Roll Call: Latest News on Capitol Hill, Congress, Politics and Elections
March 28, 2015

Inequality Greatest in Vibrant Cities

A new Brookings Institution study of local income trends “found that inequality is sharply higher in economically vibrant cities like New York and San Francisco than in less dynamic ones like Columbus, Ohio, and Wichita, Kan,” the New York Times reports.

“The study, released on Thursday, comes as a number of cities across the country are trying to tackle income inequality and expand opportunity through measures like increasing the minimum wage, which President Obama has promised to do at the federal level. In no city is the effort more prominent than in New York, where the new mayor, Bill de Blasio, has promised higher taxes for rich families and better services for poor ones, including expanded early-childhood education and affordable-housing developments.”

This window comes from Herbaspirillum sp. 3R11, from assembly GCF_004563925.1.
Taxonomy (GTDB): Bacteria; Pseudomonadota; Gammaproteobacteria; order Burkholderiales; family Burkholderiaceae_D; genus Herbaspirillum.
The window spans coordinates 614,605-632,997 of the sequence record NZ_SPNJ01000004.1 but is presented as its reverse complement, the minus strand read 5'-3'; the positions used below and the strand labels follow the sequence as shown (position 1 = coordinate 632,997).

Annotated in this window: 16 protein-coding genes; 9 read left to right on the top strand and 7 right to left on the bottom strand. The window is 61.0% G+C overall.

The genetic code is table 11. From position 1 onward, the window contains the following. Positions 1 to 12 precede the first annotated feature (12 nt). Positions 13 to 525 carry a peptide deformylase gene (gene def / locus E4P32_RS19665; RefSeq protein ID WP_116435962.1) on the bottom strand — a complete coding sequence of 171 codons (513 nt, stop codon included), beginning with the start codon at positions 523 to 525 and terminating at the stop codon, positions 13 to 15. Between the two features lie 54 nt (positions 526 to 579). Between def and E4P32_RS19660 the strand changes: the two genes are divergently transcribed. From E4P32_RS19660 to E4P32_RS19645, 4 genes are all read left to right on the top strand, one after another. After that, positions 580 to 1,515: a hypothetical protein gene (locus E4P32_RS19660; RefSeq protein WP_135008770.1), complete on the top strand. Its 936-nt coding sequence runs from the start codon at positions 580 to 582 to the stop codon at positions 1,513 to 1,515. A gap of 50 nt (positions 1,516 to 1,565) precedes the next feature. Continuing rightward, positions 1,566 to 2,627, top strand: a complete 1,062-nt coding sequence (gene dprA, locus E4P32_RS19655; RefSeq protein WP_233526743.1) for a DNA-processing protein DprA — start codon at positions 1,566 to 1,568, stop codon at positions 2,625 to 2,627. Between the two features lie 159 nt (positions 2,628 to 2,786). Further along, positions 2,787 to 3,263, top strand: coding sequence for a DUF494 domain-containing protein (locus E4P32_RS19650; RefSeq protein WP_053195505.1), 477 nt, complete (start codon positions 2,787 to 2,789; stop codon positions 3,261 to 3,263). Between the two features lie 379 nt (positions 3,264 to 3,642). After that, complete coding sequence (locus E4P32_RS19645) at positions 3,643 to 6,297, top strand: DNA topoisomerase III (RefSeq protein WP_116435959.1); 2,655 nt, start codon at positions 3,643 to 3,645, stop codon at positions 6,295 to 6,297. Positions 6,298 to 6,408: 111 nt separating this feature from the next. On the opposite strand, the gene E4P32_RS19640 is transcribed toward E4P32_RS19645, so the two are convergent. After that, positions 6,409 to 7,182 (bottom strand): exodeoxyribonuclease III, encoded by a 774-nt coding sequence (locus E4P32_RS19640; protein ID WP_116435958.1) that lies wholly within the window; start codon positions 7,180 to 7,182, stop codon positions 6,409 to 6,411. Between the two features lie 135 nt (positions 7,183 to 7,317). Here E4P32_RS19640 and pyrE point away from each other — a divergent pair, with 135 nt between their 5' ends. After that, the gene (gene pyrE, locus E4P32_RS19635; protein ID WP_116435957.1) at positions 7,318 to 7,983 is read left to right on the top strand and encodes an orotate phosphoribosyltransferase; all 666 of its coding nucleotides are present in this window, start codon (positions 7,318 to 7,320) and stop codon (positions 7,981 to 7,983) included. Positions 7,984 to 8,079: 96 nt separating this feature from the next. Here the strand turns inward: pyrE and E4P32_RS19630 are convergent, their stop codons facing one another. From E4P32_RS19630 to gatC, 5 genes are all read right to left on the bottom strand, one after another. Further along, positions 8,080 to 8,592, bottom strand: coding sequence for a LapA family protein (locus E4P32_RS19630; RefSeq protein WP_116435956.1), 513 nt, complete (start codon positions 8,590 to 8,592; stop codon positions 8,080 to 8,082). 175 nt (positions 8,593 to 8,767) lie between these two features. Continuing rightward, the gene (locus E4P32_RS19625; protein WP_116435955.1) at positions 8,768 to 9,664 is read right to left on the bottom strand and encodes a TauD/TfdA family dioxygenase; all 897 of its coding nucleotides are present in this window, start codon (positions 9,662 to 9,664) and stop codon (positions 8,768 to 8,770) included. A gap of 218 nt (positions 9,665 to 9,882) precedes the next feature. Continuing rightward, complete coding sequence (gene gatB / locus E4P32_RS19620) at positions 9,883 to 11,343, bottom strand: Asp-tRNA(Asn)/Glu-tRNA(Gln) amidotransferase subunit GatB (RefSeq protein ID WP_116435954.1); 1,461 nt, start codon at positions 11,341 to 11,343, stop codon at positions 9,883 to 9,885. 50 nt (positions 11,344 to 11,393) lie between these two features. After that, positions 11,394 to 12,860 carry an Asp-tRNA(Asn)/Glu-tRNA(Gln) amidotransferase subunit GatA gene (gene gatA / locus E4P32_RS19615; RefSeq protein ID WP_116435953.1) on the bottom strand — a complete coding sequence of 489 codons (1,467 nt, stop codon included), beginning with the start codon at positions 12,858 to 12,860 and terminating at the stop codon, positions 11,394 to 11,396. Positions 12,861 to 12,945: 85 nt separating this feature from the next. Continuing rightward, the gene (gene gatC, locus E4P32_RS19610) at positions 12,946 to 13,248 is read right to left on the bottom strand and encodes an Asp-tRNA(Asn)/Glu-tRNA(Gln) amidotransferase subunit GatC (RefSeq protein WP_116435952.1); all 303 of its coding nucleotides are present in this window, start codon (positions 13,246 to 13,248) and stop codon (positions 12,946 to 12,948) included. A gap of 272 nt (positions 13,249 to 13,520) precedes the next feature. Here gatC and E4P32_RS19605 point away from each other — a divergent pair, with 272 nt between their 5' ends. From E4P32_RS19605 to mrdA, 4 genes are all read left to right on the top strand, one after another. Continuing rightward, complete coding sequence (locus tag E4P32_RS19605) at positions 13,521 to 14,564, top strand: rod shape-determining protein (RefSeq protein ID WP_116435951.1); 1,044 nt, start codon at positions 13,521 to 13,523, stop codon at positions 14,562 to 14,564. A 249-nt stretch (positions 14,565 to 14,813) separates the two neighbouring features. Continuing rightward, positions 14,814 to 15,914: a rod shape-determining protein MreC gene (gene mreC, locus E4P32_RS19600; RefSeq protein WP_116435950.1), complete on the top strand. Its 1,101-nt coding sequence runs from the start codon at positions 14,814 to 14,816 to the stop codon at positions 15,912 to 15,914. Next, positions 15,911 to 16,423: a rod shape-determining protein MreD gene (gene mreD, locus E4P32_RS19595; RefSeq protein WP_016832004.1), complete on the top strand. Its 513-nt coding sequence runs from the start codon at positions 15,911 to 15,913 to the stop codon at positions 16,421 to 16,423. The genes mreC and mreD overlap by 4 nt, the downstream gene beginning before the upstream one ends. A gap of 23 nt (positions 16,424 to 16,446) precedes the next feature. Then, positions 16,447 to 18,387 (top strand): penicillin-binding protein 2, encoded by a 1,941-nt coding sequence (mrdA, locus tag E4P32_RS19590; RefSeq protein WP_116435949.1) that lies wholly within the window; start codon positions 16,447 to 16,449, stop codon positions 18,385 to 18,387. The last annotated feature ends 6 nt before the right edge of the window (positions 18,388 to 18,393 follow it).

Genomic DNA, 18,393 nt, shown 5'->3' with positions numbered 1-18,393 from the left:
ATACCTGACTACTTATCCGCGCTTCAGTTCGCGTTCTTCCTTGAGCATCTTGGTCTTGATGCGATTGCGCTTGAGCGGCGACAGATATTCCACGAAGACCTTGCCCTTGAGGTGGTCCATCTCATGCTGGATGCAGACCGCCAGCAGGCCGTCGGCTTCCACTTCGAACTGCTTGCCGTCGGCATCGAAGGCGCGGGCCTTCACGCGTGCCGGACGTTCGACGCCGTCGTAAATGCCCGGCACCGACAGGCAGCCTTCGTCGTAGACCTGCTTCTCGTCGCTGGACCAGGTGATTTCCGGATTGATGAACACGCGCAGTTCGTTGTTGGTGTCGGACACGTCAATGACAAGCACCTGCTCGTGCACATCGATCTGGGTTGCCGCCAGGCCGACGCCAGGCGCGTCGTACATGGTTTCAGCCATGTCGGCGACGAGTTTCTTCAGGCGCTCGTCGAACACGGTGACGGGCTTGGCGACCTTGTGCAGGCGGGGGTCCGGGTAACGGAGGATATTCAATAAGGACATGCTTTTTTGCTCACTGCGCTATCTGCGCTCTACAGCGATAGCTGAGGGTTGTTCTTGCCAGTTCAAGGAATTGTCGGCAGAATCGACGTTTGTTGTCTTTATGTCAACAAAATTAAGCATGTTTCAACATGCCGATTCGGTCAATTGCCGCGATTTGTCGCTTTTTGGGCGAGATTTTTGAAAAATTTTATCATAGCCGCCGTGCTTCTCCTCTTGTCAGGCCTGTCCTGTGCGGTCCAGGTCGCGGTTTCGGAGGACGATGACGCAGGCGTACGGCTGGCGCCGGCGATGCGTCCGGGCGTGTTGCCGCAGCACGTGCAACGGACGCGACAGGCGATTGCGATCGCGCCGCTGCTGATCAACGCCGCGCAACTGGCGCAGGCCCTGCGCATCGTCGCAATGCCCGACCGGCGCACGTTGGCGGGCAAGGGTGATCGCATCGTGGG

• Chredon

    This is a meaningless and predictable statistic. Most of the richest people live in places like New York, Los Angeles, and Dallas. They don’t live in Peoria and Flagstaff.

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